The K-STAR nuclear fusion reactor, in Daejeon,
South Korea, will be succeeded by a larger,
more ambitious project. EPA/CORBIS


South Korea makes billion-dollar bet on fusion power

Reactor to be built in 2030s represents a step towards commercial use.

Soo Bin Park
21 January 2013

South Korea has embarked on the development of a preliminary concept design for a fusion power demonstration reactor in collaboration with the US Department of Energy’s Princeton Plasma Physics Laboratory (PPPL) in New Jersey.

The project is provisionally named K-DEMO (Korean Demonstration Fusion Power Plant), and its goal is to develop the design for a facility that could be completed in the 2030s in Daejeon, under the leadership of the country’s National Fusion Research Institute (NFRI).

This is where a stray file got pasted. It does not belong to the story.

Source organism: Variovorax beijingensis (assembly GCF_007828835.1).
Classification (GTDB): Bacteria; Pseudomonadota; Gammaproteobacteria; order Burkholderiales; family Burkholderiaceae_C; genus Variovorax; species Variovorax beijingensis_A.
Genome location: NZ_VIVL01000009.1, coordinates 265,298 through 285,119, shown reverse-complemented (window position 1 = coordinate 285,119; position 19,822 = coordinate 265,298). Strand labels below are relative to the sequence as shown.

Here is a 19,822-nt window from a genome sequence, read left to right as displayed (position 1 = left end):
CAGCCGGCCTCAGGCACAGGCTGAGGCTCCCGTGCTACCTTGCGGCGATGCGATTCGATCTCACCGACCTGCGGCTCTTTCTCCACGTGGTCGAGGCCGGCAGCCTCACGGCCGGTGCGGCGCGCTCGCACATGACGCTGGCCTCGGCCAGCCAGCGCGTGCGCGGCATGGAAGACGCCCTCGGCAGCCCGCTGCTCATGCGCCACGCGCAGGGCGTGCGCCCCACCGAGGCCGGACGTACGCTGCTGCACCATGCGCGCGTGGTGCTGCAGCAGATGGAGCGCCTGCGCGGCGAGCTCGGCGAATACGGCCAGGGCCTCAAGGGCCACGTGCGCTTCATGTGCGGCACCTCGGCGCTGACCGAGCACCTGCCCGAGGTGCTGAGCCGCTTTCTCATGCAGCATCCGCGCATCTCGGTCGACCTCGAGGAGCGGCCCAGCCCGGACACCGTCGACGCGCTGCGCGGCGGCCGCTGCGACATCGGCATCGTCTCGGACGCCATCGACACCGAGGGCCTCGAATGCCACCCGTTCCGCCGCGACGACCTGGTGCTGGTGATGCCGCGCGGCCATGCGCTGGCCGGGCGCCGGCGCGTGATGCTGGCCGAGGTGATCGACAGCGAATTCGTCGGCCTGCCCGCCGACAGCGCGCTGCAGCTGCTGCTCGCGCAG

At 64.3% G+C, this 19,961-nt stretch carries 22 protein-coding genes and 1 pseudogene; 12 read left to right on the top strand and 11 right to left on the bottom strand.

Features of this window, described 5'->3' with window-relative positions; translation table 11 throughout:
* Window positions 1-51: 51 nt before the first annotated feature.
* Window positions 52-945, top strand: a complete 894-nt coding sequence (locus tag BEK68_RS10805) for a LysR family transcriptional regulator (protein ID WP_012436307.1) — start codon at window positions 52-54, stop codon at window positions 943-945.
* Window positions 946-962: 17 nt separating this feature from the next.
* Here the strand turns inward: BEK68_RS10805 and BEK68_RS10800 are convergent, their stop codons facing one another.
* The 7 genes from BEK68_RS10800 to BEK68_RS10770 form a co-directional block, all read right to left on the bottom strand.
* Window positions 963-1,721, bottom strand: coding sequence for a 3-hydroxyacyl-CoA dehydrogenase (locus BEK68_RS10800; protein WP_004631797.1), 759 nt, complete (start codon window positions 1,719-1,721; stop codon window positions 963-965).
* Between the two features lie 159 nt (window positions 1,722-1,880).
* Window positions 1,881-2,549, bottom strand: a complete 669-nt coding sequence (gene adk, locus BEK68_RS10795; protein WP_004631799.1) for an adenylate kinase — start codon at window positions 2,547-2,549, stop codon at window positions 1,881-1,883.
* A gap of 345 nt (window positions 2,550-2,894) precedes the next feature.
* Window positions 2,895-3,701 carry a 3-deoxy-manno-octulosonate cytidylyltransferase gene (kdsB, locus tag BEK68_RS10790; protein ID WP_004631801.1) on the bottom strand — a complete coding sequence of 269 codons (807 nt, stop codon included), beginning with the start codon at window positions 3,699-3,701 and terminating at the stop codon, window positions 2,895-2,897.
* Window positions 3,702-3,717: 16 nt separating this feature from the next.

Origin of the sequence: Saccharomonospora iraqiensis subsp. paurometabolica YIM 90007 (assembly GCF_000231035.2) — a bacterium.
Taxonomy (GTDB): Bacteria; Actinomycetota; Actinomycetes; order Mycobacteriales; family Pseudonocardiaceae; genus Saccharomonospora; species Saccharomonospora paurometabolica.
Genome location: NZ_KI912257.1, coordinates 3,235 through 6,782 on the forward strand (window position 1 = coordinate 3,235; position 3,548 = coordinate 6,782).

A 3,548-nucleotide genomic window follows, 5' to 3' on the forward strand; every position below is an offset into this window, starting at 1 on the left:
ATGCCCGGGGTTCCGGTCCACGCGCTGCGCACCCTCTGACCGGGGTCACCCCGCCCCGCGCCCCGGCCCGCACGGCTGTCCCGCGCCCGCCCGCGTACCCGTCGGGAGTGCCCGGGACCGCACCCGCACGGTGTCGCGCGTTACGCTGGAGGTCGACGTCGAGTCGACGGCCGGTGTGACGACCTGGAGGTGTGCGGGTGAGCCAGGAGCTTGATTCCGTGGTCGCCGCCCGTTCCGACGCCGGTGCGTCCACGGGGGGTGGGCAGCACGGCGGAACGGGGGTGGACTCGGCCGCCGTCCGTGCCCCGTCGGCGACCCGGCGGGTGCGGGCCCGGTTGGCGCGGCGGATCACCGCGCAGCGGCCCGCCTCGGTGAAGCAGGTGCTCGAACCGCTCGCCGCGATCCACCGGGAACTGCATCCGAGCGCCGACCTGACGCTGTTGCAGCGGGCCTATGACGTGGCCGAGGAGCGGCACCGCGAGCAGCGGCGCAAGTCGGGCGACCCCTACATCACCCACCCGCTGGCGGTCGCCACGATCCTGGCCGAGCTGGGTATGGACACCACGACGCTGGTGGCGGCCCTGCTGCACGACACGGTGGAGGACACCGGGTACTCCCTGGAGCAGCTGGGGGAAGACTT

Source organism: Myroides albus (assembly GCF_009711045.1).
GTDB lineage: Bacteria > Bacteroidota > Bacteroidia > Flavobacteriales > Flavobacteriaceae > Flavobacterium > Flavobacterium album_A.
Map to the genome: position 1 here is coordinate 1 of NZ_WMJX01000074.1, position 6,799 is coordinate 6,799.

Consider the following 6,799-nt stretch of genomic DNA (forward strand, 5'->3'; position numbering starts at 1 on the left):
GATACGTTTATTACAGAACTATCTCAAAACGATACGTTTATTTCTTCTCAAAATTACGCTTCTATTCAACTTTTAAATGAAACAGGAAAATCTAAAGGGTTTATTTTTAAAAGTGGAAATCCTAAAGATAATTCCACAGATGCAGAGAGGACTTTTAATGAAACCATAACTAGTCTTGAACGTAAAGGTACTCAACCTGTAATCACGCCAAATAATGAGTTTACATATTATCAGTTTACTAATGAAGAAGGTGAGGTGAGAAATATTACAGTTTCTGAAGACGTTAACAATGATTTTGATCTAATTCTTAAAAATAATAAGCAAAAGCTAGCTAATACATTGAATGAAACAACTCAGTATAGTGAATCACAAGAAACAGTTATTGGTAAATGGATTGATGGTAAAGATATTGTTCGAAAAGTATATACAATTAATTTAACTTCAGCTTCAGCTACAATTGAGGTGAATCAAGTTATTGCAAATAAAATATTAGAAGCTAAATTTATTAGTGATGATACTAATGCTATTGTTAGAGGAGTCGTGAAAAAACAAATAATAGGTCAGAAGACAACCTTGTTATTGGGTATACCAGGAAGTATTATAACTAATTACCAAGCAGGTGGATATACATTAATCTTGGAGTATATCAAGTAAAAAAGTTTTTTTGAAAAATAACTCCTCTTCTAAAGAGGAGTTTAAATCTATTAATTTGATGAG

South Korea is already developing the Korea Superconducting Tokamak Advanced Research (K-STAR) project and contributing to ITER, the €15-billion (US$20-billion) experimental reactor being built in Cadarache, France, under the auspices of an international collaboration. K-DEMO is intended to be the next step toward commercial reactors and would be the first plant to actually contribute power to an electric grid.

Read more: South Korea makes billion-dollar bet on fusion power : Nature News & Comment.

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